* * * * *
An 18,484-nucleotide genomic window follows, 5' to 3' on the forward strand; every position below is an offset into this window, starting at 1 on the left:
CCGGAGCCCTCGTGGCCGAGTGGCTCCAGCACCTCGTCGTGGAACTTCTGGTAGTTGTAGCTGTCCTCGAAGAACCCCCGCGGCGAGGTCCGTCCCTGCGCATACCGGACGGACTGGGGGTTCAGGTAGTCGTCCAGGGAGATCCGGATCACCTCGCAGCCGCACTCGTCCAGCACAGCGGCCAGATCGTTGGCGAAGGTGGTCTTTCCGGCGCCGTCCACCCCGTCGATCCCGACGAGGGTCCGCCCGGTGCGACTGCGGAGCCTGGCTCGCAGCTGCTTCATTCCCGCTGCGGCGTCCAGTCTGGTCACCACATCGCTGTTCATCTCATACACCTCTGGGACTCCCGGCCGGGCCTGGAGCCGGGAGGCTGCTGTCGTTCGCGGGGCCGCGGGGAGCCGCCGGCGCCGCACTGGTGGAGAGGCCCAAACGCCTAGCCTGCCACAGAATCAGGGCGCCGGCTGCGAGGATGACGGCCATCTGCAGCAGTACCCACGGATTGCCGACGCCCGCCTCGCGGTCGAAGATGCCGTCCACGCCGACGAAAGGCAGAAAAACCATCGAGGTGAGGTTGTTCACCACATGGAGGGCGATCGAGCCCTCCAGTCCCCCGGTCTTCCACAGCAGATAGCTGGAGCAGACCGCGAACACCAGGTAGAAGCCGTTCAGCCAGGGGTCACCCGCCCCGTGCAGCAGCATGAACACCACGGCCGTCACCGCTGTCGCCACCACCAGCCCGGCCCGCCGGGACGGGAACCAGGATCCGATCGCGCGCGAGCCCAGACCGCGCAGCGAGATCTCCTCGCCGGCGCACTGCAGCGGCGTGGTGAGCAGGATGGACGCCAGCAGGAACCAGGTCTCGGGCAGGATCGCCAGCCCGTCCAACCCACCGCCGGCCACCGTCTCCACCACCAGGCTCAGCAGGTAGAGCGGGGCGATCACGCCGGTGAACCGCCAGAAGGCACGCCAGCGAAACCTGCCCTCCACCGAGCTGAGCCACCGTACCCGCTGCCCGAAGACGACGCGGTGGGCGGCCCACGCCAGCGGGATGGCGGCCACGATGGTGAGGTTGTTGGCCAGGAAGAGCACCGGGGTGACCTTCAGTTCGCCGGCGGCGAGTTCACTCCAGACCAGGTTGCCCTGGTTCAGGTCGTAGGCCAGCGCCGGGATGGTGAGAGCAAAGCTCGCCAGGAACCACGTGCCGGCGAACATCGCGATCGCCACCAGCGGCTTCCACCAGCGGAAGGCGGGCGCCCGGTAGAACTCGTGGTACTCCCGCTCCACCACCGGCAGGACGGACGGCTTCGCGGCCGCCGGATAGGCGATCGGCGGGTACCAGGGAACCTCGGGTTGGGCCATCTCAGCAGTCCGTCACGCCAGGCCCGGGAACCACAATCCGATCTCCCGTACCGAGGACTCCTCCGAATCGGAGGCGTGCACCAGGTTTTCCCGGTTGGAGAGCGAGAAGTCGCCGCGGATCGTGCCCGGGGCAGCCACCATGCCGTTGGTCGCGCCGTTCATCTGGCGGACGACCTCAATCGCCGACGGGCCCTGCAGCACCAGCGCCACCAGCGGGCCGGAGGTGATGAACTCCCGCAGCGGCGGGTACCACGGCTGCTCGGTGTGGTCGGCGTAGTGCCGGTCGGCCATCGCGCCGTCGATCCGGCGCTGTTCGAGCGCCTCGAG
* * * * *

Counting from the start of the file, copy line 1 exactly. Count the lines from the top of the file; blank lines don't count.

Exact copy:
An 18,484-nucleotide genomic window follows, 5' to 3' on the forward strand; every position below is an offset into this window, starting at 1 on the left: